-Proteins that function on only one side of the bilayer are either linked with lipid monolayer or protein
domain on that side
-For example some intracellular signalling proteins which convert extracellular signals into intracellular
ones are bound to the cytosolic half of the plasma membrane
-Membrane attachment through a single lipid anchor is not very strong, thus a second lipid group is
often added to anchor proteins more strongly to the membrane.
-transmembrane protein has unique orientation in the membrane
-in most transmembrane proteins the polypeptide chsin crosses the lipid bilayer in a-helical
-A transmembrane protein is composed of a cytosolic and noncytosolic domains. Theses domains are
seperated by segments of polypeptide chains which contact the hydrophobic part of the lipid bilayer
-Since the prptide bonds are polar, water is absent, all peptide bonds are forced to form hydrogen bonds
with one another. The H bonding is maximized if the polypeptide chain forms a regular helix as it crosses
the bilayer and this is how most membrane spanning segments of polypetide chains transverse bilayer
-Single -pass transmembrane Proteins the polypetide chains cross only once.
-Multi-pass transmembrane proteins the polypetide chains cross more than once
-Another way for the peptide bonds to satisfy the hydrogen bonding is for multiple transmembrane
strands to be arranged as a B-sheet rolled up in a close barrel.
-Strong urge for H-bonfding in absence of water means a polypetide chain that enters bilayer is likely to
pass entirely through it before switching direction(since chain bending requires loss of H-bond
interactions) Multipass membrane proteins however do not need to maximize H-bonding and can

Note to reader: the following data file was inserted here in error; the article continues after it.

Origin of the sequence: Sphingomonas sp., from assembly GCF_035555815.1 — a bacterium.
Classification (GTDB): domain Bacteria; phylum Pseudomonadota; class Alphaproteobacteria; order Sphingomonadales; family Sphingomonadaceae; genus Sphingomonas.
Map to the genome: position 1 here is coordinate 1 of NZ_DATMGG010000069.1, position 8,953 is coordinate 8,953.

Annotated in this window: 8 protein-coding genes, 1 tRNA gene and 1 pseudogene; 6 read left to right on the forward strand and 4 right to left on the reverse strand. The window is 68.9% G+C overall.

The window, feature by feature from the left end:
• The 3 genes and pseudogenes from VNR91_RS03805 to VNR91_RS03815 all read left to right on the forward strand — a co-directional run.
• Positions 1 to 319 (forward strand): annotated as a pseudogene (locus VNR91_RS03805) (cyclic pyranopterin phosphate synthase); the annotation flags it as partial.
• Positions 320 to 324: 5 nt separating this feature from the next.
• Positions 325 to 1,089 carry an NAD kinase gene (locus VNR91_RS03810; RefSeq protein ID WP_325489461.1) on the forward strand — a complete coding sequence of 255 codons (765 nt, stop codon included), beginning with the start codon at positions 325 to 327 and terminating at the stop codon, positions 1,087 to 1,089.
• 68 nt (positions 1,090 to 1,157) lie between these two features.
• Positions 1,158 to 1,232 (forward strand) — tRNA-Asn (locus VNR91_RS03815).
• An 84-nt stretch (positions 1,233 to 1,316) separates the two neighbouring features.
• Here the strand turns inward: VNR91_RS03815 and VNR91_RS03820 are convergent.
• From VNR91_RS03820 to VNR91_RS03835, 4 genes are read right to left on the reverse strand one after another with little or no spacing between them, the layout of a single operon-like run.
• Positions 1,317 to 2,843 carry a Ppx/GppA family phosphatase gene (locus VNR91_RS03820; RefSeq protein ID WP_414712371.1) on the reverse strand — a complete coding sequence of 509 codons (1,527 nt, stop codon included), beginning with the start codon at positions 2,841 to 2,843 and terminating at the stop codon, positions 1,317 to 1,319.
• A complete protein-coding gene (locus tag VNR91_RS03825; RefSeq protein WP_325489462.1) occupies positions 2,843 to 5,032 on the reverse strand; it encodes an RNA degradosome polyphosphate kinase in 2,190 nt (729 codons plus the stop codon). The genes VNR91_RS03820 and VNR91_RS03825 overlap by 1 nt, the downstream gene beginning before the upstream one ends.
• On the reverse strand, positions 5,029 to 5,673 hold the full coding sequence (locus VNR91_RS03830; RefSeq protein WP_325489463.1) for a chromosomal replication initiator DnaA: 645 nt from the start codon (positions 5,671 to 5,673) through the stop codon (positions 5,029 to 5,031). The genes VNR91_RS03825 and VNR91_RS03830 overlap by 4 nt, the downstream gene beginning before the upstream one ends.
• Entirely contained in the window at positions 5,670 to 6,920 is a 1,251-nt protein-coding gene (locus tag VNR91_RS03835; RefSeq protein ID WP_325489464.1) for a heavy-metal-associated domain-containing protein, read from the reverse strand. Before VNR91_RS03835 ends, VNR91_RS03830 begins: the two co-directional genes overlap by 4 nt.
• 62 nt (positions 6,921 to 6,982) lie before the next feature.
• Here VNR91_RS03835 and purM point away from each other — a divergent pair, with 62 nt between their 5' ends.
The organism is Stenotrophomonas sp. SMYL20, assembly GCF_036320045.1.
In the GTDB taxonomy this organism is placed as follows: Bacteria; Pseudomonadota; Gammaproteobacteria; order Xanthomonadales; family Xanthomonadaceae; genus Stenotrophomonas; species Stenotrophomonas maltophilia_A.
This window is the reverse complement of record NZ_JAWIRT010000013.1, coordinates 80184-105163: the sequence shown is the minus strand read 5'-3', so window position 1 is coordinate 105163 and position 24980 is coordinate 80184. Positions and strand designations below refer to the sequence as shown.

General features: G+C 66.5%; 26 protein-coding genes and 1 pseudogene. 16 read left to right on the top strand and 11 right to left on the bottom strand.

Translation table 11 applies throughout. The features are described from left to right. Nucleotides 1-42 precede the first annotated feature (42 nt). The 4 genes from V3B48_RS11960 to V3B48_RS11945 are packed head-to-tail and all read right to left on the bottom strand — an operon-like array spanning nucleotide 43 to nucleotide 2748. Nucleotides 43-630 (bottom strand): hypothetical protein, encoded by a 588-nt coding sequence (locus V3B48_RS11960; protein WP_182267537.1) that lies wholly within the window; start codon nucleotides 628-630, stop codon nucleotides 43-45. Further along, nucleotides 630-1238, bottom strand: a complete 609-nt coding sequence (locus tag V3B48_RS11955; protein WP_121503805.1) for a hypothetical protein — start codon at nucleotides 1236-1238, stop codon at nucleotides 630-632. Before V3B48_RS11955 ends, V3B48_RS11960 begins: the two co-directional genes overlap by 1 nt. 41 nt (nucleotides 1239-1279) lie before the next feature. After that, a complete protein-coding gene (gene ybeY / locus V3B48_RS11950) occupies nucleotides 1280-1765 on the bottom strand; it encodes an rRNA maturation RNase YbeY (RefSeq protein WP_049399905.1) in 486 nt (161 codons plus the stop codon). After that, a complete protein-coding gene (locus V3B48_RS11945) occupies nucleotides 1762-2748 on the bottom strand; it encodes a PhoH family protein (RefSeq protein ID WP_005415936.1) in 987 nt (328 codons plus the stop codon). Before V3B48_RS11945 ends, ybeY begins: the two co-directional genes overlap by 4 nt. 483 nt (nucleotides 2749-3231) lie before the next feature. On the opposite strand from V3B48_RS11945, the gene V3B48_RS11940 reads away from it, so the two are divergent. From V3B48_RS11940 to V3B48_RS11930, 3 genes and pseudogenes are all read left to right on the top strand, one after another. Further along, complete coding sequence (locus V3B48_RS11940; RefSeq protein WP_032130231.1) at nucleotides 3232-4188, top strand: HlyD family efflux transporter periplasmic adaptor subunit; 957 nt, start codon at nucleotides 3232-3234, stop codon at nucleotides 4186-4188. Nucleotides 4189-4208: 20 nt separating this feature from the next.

instead use secondary structures.
-transmembrane a-helices of many single-pass proteins do not contribute to folding of the protein
domain on either side of the membrane
-A transmembrane a-helix even in a single pass protein does not only anchor protein to the lipid bilayer
but also form homodimers. The sequence of hydrophobic amino acids contain information which directs
-In multipass membrane proteins, neighbouring transmembrane helices in the folded structure of the
protein shield many of the transmembrane helices form the membrane lipids.
-Why are shielded helices not composed of hydrophobic amino acids?
----a-helices are inserted into lipid bilayer sequentially by a protein translocator. after leaving
translocator each helix is surrounded by lipids in the bilayer which requires the helix to be hydrophobic.
Only as protein folds up into final structure that contacts are made between adjacent helices and
protein-protein contacts replace some of the protein-lipid contacts
-some B Barrels form large transmembrane channels
-Multipass transmembrane proteins that have their transmembrane segments arranged as B-barrel
rather than an a-helix are comparatively rigid and tend to crystallize readily. Barrel can have from 8
strands to 22.
-B-barrel proteins are abundant in outer membrane of mitochondria, chloroplasts and many bacteria.
Some are pore-forming proteins which create water filled channels allowing for small hydrophilic
molecules to cross the lipid bilayer.
-Not all B-barrel proteins are transport proteins. Some smaller barrels filled with amino acid side chains
function as receptors or enzymes and the barrel serves as rigid anchor.